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|I am somewhat semi-retired these days. I occasionally log on and tweak things in keeping with my wiki-gnomish instincts, but I should not be relied on for anything which requires urgent attention. That said, I will (eventually) get back to anyone who posts on my talk page.|
A bit of personal wiki-history
Hi there. I have been a contributing editor on Wikipedia since November 10, 2006, although I was a reader for much longer before that. After a few months of editing, I dropped into reader-mode for the better part of a year, but started editing again in late 2007. After that, I became pretty intense about it, performing a few hundred edits a month from the spring of 2008 to mid-2009. On November 15, 2008, the Wikipedia community accepted me as an administrator. I was quite active as an admin for a while, but recently life has led me away from Wikipedia, although I continue to use it incessantly and make small changes where I see the need.
Areas of focus
In my time on Wikipedia I have participated in a number of areas. My main focus as a new admin was on CAT:ADMINBACKLOG, and anything in there. I particularly enjoyed evaluating consensus in WP:DRV, WP:RM, WP:MFD and WP:RFD deletion discussions. I'm rarely active at WP:AFD, because there's almost never a backlog there anymore. In the past I was very active in WikiProject Orphanage, de-orphaning the immense backlog of orphaned articles. I don't write many articles, which was an issue in my request for adminship, but I think I sufficiently proved I could handle the responsibility without that qualification. I almost never participate at WP:AN and WP:ANI, because I like to avoid the drama that crops up on those pages. I was also briefly involved with investigating allegations of sockpuppetry towards the end of my active period on Wikipedia.
On asking me for help: Do it!
Feel free to ask me any questions you might have about any aspect of Wikipedia, although I'm probably not as knowledgeable and up-to-date on policy as I used to be. Also, since I'm not logged on all the time anymore, I may not see a message for a bit. But I'll try to get back to you as soon as I see the message.
If you have any problem with any of my actions, it is not necessary to talk to me first, although a polite note telling me the reason for the reversion is always appreciated. I try to hold myself to the one-reversion rule, but I don't expect others to follow it. If I feel strongly about the issue, I'll discuss it and develop a consensus before auto-reverting.
On evaluating discussions
Here's my general method for evaluating discussions:
- First, I read the discussion, trying to ignore the various bolded "support"/"oppose" votes and focus on the actual arguments.
- Once I've finished reading the discussion, I make a tentative decision based on my impression of consensus.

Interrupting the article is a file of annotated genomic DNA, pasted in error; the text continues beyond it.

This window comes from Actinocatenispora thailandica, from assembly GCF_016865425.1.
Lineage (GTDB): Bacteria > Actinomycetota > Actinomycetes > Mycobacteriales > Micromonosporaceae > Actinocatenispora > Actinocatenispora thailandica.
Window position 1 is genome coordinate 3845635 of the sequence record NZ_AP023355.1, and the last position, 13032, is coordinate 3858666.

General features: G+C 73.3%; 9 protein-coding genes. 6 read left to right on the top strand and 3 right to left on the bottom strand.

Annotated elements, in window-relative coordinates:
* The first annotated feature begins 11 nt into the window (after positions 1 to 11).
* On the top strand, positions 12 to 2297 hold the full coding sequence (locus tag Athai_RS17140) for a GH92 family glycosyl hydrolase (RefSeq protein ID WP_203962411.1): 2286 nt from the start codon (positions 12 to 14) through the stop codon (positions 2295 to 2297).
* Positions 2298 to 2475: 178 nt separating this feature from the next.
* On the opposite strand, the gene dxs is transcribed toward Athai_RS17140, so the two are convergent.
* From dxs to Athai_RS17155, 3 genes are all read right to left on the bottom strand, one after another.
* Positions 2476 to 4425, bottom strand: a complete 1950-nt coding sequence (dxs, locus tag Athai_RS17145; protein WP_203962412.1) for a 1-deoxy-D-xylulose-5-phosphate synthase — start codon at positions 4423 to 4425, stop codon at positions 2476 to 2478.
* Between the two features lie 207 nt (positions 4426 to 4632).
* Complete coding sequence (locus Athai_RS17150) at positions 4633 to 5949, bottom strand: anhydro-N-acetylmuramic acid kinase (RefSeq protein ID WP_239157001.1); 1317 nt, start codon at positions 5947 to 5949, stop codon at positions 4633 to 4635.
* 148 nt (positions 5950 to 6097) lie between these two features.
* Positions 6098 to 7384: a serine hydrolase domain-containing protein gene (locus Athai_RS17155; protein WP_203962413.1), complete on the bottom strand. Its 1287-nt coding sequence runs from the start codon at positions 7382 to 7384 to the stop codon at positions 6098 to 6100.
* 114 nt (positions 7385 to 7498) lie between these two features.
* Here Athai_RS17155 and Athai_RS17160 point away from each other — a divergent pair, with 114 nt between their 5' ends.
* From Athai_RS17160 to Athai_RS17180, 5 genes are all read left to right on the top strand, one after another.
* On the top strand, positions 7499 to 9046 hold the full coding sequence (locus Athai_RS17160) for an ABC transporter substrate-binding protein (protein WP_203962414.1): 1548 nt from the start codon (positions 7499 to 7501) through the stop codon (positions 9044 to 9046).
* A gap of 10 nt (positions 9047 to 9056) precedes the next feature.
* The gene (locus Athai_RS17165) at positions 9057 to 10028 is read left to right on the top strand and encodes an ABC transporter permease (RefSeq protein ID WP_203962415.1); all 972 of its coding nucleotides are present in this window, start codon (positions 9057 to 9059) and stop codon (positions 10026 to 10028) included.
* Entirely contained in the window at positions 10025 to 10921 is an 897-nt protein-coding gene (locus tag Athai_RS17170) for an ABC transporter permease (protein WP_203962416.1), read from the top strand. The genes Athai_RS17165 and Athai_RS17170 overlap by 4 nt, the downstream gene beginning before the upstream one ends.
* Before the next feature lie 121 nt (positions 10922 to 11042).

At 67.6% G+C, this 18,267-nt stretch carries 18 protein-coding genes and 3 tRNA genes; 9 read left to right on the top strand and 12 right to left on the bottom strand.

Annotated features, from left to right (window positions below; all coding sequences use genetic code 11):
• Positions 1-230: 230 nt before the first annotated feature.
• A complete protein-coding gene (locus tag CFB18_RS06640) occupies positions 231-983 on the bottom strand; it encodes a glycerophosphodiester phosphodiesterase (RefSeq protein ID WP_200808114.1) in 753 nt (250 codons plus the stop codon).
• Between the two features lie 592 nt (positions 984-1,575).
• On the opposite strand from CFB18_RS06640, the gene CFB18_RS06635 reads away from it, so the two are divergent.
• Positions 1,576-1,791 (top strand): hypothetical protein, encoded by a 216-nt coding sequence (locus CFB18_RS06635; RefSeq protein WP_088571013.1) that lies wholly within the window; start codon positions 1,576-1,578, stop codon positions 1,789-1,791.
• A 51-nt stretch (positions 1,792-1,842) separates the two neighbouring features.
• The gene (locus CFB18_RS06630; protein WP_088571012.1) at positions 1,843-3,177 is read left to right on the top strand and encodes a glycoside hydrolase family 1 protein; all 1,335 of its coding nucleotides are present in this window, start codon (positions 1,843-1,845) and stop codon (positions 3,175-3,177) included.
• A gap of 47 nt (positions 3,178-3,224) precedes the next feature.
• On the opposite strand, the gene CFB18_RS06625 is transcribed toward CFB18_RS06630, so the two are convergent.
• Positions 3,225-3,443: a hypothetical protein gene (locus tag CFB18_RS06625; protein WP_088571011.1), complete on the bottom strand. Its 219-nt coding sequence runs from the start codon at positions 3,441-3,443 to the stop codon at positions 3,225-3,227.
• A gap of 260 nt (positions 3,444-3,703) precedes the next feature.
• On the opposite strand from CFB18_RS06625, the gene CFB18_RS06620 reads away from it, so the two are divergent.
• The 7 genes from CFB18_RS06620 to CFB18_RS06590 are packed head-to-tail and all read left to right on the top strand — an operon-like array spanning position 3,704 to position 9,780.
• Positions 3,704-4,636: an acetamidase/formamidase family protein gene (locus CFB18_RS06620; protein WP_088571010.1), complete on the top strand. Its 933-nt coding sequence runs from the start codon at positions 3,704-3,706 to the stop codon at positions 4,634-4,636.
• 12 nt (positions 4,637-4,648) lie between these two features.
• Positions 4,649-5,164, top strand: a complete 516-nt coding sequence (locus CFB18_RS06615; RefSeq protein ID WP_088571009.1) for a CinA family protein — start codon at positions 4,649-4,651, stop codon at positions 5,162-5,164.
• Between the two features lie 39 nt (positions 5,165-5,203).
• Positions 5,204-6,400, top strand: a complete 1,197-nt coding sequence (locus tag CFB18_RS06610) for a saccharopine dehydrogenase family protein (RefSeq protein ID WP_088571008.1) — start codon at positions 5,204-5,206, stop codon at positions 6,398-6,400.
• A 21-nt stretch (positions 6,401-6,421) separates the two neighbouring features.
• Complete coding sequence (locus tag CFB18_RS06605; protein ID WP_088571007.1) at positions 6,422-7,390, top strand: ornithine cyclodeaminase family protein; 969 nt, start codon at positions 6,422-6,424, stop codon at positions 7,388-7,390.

- Once I've got that in mind, then I go back and look at the numbers. If they reflect the same impression I've already formed, then my decision's done.
- If the numbers are close, or are weighted in the opposite direction from the impression I'd formed, then I have to re-read the discussion and determine exactly how to weight the arguments versus the numbers. This might involve outright ignoring !votes that contradict establish Wikipedia policy. For a discussion I closed that went against the numbers, see Wikipedia:Files_for_deletion/2009_May_18#Normal_114788_6298_ful.jpg, which resulted in a delete closure, despite the numbers being 6-3 in favor of keeping the image. I've seen even more lopsided decisions made by other administrators and bureaucrats in the past.
- However, in my experience, most discussions close with the numbers, just because that's how WP:CONSENSUS works: one has to be able to convince other people that one's argument is valid. If you can't do so, then maybe it's not such a good argument after all, no matter how convinced you may be yourself.
- In sum, while it would be a lie to say that numbers of !votes are meaningless, they can certainly be ignored with a good enough rationale. However, you do this at your peril: very few closes against the numbers go unprotested.
Things I am proud of
- Reducing the size of the administrative backlog; when I was an active admin, I prided myself that the pages I was active on were never backlogged for more than a day. (Note: As I've gotten busier in real life, I haven't been able to help out with the backlog so much. But I still chip in when I can.)
- Wikipedia:If it ain't broke, don't fix it (shortcut:WP:AINT) - An essay about not wasting people's time on stuff that doesn't matter. A few other editors have seen fit to reference it in their discussions, and it's always flattering when people agree with you.
I've seen you closing a lot of deletion discussions, doing requested moves, and doing other (usually boring) administrative tasks. I know that it can feel as though nobody notices or appreciates your work, but I wanted to drop a note saying thanks. Efforts from people like you keep this place running smoothly. :-) Cheers. --MZMcBride (talk) 17:01, 12 May 2009 (UTC)
Aervanath has been identified as an Awesome Wikipedian,
|Two beers on me!|
|For all that effort to finish off the Republic of China Requested Move I think you deserve two beers! Graeme Bartlett (talk) 03:41, 23 March 2012 (UTC)|
|The Admin's Barnstar|
|Aervanath, I present you the Admin's barnstar (together with Graeme Bartlett and Jc37) for finding consensus in the unreasonably big and nasty discussion of the ROC -> Taiwan move. Many thanks! Mlm42 (talk) 16:05, 22 March 2012 (UTC)|
||The Multiple Barnstar|
|For your work on drafting the close here. - jc37 22:14, 22 March 2012 (UTC)|